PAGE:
2. “The problem with commodities is that you are betting on what someone else would pay for them in six months. The commodity itself isn’t going to do anything for you….it is an entirely different game to buy a lump of something and hope that somebody else pays you more for that lump two years from now than it is to buy something that you expect to produce income for you over time.”

3. “Gold is a way of going long on fear, and it has been a pretty good way of going long on fear from time to time. But you really have to hope people become more afraid in a year or two years than they are now. And if they become more afraid you make money,  if they become less afraid you lose money, but the gold itself doesn’t produce anything."

4. “I will say this about gold. If you took all the gold in the world, it would roughly make a cube 67 feet on a side…Now for that same cube of gold, it would be worth at today’s market prices about $7 trillion – that’s probably about a third of the value of all the stocks in the United States…For $7 trillion…you could have all the farmland in the United States, you could have about seven Exxon Mobils (NYSE:XOM) and you could have a trillion dollars of walking-around money…And if you offered me the choice of looking at some 67 foot cube of gold and looking at it all day, and you know me touching it and fondling it occasionally…Call me crazy, but I’ll take the farmland and the Exxon Mobils.”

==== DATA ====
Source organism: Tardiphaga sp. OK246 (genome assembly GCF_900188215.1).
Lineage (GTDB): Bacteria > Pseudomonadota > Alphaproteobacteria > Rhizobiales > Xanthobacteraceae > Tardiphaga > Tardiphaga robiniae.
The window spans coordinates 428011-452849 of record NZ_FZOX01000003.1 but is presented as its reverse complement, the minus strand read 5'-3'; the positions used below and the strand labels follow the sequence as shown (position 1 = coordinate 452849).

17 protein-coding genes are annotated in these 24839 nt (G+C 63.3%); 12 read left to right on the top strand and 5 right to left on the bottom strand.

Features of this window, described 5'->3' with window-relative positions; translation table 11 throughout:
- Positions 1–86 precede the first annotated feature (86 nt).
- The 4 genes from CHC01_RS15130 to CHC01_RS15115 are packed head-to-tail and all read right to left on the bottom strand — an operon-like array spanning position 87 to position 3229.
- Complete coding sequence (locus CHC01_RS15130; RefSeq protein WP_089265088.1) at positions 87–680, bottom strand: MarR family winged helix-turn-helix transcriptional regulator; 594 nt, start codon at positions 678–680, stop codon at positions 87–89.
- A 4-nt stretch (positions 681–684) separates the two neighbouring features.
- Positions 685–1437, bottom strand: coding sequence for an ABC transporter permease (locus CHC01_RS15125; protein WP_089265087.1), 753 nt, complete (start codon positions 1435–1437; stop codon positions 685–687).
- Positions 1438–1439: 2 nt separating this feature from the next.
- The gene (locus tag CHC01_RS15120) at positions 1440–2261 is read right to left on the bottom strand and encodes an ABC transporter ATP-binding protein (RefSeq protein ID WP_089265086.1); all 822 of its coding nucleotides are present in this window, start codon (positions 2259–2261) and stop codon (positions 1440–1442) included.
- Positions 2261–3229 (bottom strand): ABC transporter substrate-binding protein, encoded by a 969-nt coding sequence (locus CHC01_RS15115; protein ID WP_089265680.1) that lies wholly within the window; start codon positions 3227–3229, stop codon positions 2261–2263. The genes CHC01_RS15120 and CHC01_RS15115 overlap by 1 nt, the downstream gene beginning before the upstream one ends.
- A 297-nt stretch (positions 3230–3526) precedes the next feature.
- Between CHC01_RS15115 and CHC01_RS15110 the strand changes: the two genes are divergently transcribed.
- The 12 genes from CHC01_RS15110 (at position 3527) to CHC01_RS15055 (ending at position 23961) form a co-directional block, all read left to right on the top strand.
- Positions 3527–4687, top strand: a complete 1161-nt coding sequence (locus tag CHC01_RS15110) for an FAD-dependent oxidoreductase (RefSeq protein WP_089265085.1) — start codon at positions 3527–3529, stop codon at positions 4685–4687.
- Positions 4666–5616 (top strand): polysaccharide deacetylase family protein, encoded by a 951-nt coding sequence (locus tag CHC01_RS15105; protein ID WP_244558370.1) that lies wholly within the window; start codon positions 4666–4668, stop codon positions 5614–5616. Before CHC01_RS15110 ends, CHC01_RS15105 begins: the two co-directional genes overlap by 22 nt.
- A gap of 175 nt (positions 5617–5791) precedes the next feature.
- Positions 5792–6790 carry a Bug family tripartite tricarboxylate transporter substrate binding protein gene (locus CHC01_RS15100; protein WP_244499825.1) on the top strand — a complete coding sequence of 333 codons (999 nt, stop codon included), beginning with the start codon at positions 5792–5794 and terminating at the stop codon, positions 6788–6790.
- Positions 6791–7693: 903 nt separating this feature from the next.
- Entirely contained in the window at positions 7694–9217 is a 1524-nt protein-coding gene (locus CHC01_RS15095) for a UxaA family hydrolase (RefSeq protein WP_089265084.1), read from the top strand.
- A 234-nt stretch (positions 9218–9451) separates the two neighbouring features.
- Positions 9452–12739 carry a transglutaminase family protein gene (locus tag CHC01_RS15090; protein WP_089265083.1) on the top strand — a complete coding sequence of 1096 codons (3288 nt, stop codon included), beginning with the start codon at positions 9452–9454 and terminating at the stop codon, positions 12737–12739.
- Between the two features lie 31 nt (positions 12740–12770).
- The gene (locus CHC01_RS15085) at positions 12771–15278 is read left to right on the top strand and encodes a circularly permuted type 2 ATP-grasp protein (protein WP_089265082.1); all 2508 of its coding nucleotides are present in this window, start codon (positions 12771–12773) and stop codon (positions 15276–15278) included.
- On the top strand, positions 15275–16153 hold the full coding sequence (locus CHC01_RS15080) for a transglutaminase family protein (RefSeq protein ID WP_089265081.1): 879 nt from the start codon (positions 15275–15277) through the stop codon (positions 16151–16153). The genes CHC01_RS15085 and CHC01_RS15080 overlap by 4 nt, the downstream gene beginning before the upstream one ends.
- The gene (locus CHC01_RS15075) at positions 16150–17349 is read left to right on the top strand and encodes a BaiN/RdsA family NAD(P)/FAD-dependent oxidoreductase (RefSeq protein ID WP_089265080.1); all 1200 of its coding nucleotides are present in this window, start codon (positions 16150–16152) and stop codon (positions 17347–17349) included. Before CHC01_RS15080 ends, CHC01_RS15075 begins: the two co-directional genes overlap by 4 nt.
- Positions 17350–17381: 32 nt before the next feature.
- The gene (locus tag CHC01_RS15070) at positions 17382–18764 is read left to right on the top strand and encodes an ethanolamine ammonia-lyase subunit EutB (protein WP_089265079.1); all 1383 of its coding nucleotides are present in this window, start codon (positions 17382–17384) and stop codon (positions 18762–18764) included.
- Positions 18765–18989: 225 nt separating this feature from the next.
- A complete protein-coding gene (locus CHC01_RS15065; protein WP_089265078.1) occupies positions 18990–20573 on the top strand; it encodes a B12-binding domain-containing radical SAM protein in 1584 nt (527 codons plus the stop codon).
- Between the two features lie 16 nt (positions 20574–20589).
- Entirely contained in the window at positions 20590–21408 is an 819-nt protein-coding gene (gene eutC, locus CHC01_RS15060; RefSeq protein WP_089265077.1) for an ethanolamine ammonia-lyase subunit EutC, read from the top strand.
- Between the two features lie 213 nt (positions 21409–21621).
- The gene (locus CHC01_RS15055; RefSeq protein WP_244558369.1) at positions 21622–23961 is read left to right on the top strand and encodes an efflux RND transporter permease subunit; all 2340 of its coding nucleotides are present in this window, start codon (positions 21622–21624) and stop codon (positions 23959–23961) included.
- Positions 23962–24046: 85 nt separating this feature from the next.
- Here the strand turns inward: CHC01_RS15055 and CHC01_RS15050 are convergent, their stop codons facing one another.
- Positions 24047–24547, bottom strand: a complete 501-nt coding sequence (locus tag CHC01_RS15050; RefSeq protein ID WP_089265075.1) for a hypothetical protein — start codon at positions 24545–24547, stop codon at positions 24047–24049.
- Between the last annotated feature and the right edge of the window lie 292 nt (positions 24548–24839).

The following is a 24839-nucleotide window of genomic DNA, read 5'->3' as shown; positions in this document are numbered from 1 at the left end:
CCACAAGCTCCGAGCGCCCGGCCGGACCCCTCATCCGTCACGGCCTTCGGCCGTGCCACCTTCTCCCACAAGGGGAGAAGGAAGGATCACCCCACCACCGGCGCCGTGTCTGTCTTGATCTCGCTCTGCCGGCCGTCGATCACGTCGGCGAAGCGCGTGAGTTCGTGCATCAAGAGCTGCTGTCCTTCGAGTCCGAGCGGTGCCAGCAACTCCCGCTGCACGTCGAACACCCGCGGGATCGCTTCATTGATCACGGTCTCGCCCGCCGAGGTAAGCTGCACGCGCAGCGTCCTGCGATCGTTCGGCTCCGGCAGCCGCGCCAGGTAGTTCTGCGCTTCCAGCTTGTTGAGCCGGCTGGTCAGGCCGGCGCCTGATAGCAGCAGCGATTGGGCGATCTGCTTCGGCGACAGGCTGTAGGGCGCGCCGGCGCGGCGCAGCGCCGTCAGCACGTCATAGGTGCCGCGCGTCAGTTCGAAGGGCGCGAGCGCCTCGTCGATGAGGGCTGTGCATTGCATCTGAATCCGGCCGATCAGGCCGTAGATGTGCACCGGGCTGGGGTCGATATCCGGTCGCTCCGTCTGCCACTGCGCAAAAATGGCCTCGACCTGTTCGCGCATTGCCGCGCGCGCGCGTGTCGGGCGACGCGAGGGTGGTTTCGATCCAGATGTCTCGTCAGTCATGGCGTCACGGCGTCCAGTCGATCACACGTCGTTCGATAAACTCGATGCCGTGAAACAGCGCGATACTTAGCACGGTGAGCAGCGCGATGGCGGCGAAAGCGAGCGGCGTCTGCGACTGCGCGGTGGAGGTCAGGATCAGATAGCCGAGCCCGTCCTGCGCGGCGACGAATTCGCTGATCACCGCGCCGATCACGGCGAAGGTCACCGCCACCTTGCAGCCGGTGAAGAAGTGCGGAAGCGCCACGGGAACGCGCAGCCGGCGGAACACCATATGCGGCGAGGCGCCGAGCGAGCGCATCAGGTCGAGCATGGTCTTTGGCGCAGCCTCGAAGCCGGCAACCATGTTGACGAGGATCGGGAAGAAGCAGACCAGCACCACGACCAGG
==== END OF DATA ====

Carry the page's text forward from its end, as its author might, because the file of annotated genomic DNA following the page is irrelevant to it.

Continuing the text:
5. “The major asset in this category is gold, currently a huge favorite of investors who fear almost all other assets, especially paper money (of whose value, as noted, they are right to be fearful). Gold, however, has two significant shortcomings, being neither of much use nor procreative. True, gold has some industrial and decorative utility, but the demand for these purposes is both limited and incapable of soaking up new production. Meanwhile, if you own one ounce of gold for an eternity, you will still own one ounce at its end.”

6. “What motivates most gold purchasers is their belief that the ranks of the fearful will grow. During the past decade that belief has proved correct. Beyond that, the rising price has on its own generated additional buying enthusiasm, attracting purchasers who see the rise as validating an investment thesis. As 'bandwagon' investors join any party, they create their own truth — for a while."

7. “I have no views as to where it will be, but the one thing I can tell you is it won’t do anything between now and then except look at you. Whereas, you know, Coca-Cola (NYSE:KO) will be making money, and I think Wells Fargo (NYSE:WFC) will be making a lot of money and there will be a lot — and it’s a lot — it’s a lot better to have a goose that keeps laying eggs than a goose that just sits there and eats insurance and storage and a few things like that."

While Buffett certainly makes a lot of good points about gold, it is very difficult to argue with its historical performance in recent years. What do you all think? Is Buffett  simply stuck in his ways, or is he right about gold?"
The direct link to this article is: